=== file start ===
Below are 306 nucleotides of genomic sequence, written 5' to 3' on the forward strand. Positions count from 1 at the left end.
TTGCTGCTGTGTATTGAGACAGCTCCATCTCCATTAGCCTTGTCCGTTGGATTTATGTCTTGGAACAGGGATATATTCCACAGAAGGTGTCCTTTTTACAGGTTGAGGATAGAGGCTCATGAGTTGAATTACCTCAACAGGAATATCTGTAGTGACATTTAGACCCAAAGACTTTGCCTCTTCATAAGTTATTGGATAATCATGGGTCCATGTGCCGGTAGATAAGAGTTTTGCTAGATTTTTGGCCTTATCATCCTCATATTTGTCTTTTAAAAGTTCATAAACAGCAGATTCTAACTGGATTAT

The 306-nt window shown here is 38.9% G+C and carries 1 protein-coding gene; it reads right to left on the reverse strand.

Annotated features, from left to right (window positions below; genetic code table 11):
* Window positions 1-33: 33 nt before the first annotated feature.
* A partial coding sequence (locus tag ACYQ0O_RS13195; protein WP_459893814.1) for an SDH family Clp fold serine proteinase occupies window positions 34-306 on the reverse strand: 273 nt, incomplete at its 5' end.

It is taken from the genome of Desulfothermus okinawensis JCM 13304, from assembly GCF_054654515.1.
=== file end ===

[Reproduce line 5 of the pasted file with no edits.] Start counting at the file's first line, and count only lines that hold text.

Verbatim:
* Window positions 1-33: 33 nt before the first annotated feature.